Cumberland County has been feeling the effects of record high temperatures. Those high temperatures combined with below normal levels of precipitation and dry conditions led to Cumberland County firefighters working numerous fires last week and through the weekend and four people seeking treatment for heat-related illnesses.
Cumberland County Fire Chief and EMS Director Jeff Dodson said Monday, "No fires are burning out of control at this time in Cumberland County. There may be some snags and stumps that will burn for days in some areas, but all fires have been contained."
Since June 19, Dodson said county fire personnel have been called to about 10 forest fires as well as four structure fires. Some of those forest fires may have been intentionally set, Dodson said, and a series of seven fires in the Browntown Rd. area Sunday are under investigation.
"They were able to get on a lot of those pretty quickly and get them contained," he said. "If people are burning and the fire gets away from them, they'll call for help and we've been able to get on scene and get those taken care of."
A fire last week on the Cumberland-White county line spread into Cumberland County in the Thomas Springs area, consuming as much as 80 acres, Dodson said. That fire was contained Friday evening.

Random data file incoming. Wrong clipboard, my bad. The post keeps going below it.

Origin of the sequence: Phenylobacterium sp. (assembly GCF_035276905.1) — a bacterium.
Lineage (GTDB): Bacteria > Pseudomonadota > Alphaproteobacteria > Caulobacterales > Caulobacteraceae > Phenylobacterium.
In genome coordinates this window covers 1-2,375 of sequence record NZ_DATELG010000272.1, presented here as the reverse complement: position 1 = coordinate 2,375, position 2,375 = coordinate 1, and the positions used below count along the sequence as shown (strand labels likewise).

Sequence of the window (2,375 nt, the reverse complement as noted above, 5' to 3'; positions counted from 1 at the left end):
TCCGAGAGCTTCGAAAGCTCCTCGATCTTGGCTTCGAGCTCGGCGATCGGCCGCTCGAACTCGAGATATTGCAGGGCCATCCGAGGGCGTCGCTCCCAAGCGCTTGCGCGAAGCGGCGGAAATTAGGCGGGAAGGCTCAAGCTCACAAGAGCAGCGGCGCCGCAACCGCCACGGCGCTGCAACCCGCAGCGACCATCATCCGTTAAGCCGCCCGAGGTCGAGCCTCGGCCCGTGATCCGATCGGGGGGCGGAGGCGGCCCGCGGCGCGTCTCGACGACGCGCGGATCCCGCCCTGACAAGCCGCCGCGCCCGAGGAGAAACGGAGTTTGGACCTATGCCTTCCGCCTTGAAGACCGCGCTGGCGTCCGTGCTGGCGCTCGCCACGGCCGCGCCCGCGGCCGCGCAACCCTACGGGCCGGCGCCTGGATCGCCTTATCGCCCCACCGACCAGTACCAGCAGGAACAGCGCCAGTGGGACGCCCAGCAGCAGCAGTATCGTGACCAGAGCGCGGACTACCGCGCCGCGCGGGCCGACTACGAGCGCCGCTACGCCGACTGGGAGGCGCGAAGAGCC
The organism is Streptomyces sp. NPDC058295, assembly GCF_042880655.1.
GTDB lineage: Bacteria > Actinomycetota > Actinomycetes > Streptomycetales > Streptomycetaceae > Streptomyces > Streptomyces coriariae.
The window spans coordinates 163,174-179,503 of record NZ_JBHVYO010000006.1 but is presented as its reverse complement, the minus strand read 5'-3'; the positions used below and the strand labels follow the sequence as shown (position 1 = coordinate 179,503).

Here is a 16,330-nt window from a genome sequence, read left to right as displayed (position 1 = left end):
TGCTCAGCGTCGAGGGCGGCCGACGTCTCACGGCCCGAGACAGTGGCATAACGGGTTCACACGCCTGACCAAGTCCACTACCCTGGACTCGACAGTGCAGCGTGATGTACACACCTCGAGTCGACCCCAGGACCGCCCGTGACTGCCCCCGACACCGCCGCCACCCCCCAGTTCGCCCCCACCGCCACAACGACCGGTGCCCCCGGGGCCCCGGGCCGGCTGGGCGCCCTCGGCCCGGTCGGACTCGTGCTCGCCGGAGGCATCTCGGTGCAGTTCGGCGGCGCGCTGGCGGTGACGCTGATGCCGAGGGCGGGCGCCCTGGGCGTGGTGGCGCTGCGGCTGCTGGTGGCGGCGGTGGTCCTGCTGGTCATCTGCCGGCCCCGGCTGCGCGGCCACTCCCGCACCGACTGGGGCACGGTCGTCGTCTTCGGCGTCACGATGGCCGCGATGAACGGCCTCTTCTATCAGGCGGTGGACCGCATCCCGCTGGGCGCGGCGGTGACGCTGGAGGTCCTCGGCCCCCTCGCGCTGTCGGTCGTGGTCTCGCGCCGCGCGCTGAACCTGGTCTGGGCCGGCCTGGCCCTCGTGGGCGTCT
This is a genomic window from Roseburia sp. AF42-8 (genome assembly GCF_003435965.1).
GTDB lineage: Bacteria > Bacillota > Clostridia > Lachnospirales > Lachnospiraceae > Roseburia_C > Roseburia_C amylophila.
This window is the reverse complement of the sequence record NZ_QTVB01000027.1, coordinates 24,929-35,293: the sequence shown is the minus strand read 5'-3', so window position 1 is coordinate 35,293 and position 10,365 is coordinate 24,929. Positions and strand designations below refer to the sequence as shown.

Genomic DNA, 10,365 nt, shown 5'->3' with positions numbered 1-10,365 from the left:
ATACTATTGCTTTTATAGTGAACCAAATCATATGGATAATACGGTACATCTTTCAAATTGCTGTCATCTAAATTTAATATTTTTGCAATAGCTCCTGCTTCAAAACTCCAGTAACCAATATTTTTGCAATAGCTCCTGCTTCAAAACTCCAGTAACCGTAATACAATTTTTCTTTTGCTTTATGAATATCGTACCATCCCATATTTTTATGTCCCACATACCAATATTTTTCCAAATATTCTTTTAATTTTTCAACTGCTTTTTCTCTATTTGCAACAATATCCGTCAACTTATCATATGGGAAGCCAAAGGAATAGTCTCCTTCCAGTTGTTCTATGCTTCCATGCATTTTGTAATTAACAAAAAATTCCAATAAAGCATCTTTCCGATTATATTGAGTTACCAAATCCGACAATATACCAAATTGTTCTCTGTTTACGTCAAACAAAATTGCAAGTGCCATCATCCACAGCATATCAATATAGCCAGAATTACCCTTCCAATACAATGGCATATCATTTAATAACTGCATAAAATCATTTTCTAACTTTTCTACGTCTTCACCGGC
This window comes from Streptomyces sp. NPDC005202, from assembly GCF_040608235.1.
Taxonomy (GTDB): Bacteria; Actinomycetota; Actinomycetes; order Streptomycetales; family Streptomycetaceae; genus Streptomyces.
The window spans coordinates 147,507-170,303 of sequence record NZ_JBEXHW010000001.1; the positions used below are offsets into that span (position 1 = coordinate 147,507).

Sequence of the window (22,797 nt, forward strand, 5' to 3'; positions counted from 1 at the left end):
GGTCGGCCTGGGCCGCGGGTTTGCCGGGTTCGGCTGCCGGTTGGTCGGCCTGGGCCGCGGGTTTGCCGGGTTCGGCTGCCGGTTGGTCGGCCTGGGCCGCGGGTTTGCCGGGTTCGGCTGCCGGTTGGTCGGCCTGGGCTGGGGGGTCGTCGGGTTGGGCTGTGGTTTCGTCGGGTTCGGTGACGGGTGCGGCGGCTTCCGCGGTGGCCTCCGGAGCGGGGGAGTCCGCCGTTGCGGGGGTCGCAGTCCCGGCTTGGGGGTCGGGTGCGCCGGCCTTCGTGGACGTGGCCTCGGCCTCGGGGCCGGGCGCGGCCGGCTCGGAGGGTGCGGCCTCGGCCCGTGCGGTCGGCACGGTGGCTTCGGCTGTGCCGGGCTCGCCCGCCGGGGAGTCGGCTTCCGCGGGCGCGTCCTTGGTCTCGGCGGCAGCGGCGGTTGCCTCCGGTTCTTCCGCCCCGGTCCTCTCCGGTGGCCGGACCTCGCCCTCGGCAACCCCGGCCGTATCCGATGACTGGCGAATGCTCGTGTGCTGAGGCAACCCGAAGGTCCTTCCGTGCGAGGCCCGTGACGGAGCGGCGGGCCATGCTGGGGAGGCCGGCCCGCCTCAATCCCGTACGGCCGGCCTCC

The Tennessee Department of Agriculture Division of Forestry has asked the public to refrain from debris burning until significant precipitation is received and avoid other activities that could cause fire. There are currently no bans on outdoor burning in Cumberland County, and Dodson said the department didn't plan to take action regarding fire works with the upcoming Fourth of July holiday.
"People just need to be extra cautious when shooting fireworks," he said. "With the grass as dry as it is, it will just magnify problems. We want people to enjoy the Fourth but just to use common sense and be extra careful.
"And, if they do have a problem, they need to immediately call for help."
Call 9-1-1 to report a fire. Dodson said it was best to call immediately so that firefighters could respond quickly to extinguish or contain a fire before it got out of control.
Also, the city of Crossville will hold a public fireworks display beginning at dark.
Those high temperatures are also a health concern, with heat exhaustion and heat stroke, a life-threatening condition, possible.
Sunday, a Cumberland County firefighter was transported from the scene of a fire on Clifty River Rd. to Cumberland Medical Center after he collapsed at the scene with symptoms of a heat-related illness. He was treated and released and doing well, the fire department said.
Cumberland Medical Center reported four patients had been treated with heat-related illnesses from June 28 through July 1, with one patient each day.
Dr. Barry Wagner, president and CEO, reminds everyone to take precautions during periods of high heat, including staying out of the heat, drinking lots of water to stay hydrated and to never leave a child or animal in a car. Also, the young and the elderly are most susceptible to heat-related illnesses, so he encouraged everyone to check on their friends and neighbors to make sure they were faring well during the heat wave.
Temperatures are expected to be lower this week, with highs in the upper 80s, and the forecast calls for isolated and scattered thunderstorms through Friday. Chances of rain are at 30 to 40 percent each day.